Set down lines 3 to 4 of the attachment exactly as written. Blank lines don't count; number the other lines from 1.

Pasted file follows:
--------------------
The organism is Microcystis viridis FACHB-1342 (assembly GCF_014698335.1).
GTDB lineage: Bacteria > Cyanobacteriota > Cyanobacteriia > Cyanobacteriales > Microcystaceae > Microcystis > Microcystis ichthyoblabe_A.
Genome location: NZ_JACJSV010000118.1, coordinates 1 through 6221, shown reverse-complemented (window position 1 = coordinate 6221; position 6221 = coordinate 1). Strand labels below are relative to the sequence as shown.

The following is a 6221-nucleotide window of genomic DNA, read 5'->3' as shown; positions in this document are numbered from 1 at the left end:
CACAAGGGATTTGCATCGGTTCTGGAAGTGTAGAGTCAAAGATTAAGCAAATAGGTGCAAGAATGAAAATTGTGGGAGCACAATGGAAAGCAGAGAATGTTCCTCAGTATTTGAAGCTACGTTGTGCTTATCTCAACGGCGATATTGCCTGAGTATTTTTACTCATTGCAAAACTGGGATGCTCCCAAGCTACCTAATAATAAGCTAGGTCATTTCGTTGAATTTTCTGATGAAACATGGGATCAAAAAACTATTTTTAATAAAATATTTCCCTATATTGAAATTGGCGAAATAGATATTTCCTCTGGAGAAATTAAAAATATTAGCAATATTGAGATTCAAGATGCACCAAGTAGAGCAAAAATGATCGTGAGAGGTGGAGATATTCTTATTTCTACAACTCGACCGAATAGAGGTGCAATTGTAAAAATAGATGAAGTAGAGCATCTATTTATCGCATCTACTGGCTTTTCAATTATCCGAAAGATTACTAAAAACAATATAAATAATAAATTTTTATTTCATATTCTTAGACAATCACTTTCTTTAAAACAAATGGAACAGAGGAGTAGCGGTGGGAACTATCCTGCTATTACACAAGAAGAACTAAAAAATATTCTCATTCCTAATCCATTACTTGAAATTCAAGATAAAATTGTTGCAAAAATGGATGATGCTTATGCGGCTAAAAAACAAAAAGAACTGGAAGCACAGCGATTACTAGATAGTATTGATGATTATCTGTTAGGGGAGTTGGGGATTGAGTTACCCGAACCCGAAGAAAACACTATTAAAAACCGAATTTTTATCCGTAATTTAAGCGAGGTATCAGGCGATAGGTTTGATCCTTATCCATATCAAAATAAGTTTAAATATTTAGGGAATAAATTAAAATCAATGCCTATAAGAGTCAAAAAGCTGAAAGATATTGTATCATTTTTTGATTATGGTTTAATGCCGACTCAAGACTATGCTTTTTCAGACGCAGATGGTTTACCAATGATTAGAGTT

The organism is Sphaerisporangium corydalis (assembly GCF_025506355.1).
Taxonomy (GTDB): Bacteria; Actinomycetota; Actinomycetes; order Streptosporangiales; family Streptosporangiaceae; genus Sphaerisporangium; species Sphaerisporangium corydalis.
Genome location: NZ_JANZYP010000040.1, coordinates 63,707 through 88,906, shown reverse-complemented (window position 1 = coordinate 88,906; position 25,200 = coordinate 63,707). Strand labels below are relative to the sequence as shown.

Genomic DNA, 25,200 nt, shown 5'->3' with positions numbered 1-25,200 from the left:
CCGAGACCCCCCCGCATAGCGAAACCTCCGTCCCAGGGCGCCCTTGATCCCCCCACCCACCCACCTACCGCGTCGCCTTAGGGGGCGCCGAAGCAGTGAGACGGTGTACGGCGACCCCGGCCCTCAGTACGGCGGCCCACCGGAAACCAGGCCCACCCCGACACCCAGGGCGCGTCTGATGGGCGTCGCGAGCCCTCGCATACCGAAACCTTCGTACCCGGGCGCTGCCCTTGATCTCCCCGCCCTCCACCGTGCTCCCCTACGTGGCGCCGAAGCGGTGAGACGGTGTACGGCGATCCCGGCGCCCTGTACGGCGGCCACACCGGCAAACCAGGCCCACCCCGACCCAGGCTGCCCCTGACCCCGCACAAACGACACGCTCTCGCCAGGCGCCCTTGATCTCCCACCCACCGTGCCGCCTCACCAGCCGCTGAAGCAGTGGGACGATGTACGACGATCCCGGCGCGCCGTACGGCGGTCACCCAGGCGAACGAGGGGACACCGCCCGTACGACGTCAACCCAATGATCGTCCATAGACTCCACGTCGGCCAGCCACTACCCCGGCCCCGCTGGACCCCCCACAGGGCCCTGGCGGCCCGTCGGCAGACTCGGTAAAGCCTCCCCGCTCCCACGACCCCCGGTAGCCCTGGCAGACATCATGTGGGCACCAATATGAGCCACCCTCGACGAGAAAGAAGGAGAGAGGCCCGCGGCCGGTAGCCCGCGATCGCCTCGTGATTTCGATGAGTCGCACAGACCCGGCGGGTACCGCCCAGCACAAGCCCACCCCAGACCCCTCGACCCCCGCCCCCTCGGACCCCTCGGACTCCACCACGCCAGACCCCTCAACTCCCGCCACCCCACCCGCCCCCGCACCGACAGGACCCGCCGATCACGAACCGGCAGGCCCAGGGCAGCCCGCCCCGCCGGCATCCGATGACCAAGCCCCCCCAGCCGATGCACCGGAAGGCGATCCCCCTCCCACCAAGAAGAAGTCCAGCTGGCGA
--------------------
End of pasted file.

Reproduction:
Genome location: NZ_JACJSV010000118.1, coordinates 1 through 6221, shown reverse-complemented (window position 1 = coordinate 6221; position 6221 = coordinate 1). Strand labels below are relative to the sequence as shown.

The following is a 6221-nucleotide window of genomic DNA, read 5'->3' as shown; positions in this document are numbered from 1 at the left end: